Hidden in Plain Sight
August 24th 2016
You might be familiar with the I Spy books where children read simple picture clues and rhyming riddles to try and find the hidden pictures on each page. It can be just as fun as a good game of hide and seek. And let’s face it, there’s nothing cuter than those moments when your child points to the newly discovered hidden key and then searches your eyes for a moment together of shared delight.
Where the I Spy books help to strengthen a child’s observation skills, the Circle of Security® roadmap helps to increase caregiver’s observation skills. Using the Circle roadmap, we are better able to shift our attention away from focusing on the child’s behavior, and onto what is Hidden in Plain Sight.
When we focus on behavior we tend to think about either reinforcing the desirable behaviors or extinguishing those we don’t like. While having consequences for behavior is useful, when the limits don’t work, or the changes don’t last, or worse yet, the outcome is not what we wanted, there is a tremendous pull in us to make the intervention bigger stronger, longer, louder, etc. Can you think of a time when this might have happened to you? Did your parent ever threaten to ground you till you were 18?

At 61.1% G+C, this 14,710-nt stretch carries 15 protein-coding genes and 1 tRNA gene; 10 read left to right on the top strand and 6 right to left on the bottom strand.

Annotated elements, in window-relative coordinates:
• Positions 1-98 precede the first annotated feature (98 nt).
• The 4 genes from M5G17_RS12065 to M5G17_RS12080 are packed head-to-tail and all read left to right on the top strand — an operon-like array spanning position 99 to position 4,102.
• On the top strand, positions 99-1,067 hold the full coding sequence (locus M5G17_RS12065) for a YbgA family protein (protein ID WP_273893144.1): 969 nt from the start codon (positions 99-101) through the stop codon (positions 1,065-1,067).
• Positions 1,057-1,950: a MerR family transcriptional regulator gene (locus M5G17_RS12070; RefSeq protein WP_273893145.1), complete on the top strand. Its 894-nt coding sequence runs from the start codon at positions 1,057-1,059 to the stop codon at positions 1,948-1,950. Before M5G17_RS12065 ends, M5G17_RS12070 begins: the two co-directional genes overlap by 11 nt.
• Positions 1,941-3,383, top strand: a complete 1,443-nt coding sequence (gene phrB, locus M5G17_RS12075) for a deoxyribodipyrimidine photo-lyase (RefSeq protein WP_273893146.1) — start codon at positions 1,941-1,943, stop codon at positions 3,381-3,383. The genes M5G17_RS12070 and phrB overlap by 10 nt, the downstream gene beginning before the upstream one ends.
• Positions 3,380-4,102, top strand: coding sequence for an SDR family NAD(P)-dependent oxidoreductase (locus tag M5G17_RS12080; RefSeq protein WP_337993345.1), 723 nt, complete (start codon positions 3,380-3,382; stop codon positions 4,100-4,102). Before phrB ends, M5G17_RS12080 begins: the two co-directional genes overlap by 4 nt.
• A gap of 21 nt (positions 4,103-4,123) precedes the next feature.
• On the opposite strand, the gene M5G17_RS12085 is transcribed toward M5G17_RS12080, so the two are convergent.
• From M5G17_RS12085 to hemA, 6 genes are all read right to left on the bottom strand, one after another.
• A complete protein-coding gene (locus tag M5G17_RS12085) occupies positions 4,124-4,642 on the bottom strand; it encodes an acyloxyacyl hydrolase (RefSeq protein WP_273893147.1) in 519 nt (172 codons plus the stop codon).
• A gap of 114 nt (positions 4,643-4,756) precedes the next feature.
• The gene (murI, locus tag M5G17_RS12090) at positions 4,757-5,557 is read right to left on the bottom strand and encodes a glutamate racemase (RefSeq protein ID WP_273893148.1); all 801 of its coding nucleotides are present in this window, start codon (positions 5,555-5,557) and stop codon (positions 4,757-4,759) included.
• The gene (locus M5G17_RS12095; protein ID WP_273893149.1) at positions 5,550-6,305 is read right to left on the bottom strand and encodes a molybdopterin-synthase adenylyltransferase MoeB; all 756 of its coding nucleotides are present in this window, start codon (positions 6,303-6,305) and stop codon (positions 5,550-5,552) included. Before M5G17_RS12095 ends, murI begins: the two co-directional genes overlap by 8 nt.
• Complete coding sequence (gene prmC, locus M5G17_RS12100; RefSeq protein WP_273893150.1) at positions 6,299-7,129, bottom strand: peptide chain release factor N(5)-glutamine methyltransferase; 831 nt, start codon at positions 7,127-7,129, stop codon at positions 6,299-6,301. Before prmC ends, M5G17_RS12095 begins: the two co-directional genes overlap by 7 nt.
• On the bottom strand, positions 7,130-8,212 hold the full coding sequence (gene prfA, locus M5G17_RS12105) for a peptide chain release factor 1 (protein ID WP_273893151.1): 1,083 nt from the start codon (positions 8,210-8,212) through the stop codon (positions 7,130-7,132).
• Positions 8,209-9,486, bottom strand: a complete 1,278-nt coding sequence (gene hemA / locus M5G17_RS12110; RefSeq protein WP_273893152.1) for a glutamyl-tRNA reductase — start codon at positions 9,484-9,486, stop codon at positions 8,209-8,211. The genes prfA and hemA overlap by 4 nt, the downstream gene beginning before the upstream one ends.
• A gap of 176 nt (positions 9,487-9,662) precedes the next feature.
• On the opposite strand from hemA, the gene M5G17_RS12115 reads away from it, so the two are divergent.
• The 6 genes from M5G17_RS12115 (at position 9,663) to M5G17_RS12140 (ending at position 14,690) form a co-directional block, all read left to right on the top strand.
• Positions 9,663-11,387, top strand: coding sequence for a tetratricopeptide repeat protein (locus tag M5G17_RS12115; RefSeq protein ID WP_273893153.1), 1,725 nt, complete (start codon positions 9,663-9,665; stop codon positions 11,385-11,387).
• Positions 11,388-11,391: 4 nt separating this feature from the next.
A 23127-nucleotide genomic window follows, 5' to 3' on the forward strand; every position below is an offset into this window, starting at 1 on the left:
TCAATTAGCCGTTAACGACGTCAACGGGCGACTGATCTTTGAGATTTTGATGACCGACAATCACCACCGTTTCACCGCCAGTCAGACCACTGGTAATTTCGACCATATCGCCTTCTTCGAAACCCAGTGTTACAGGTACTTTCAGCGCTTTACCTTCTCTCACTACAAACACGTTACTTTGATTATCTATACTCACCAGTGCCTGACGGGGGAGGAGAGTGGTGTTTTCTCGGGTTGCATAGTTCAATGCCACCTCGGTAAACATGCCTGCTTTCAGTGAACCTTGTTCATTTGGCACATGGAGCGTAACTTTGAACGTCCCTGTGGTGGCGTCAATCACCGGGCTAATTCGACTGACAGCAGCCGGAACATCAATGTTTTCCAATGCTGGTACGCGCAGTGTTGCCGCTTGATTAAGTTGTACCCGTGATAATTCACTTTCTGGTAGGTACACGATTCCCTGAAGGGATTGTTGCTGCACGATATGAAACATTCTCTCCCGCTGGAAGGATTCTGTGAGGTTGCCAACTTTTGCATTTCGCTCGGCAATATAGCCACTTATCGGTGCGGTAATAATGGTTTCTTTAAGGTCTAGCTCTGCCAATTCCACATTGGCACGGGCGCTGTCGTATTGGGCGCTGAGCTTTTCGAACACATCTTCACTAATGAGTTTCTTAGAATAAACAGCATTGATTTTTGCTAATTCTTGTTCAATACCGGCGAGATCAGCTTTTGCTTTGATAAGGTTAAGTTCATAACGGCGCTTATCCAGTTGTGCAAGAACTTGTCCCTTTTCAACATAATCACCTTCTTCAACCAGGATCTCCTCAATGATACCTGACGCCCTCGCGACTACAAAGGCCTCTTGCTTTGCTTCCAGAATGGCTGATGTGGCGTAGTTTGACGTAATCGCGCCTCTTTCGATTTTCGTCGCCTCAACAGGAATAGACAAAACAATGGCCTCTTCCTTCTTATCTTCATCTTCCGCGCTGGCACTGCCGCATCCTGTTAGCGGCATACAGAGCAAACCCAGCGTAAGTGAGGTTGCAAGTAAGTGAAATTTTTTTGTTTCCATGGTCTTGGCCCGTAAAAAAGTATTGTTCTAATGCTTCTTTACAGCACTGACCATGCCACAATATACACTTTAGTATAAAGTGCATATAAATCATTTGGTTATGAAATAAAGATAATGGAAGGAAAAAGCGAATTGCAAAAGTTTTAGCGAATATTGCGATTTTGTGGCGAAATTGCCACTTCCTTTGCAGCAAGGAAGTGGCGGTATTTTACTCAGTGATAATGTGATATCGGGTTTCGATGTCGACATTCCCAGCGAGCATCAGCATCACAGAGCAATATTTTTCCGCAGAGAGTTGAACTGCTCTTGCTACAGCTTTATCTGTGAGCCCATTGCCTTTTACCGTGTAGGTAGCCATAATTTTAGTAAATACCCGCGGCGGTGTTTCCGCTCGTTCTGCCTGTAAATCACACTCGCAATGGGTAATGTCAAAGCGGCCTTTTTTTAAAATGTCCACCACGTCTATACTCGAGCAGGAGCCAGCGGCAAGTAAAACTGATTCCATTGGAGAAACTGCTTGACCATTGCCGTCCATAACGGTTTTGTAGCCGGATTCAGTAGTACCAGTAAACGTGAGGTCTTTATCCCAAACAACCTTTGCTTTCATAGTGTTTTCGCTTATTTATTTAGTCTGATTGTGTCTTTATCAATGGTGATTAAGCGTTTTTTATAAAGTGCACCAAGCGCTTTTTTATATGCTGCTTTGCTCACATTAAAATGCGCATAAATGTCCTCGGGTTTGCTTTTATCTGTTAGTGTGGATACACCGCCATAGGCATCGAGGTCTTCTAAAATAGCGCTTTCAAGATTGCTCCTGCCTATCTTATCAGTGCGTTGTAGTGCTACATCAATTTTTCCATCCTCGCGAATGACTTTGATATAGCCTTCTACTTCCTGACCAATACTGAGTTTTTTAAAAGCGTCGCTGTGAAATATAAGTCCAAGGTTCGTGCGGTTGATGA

The Circle of Security® is about switching the focus of our attention away from the behavior and onto the relationship needs that are always there, Hidden in Plain Sight. We use the Circle to focus on meeting children’s needs so we can find caring ways to help.
Because the Circle of Security® is always Hidden In Plain Sight, learning to read the Circle roadmap offers caregivers a quick, no-nonsense, straightforward way of tracking relationship needs.
Using the Circle roadmap, we are able to solve the riddle of what our children really need from us and see that it is always Hidden in Plain Sight.
Learn more about how to use the Circle of Security® roadmap by watching our video animation featured on our website.
I invite you to share with me your comments, reflections, Circle stories and individual experiences with facilitating the COS-P program and in your daily life. Your submissions may be used in future blog posts, with all identifying information excluded, unless you specifically request to be identified. Contact me at email@example.com
Back to Articles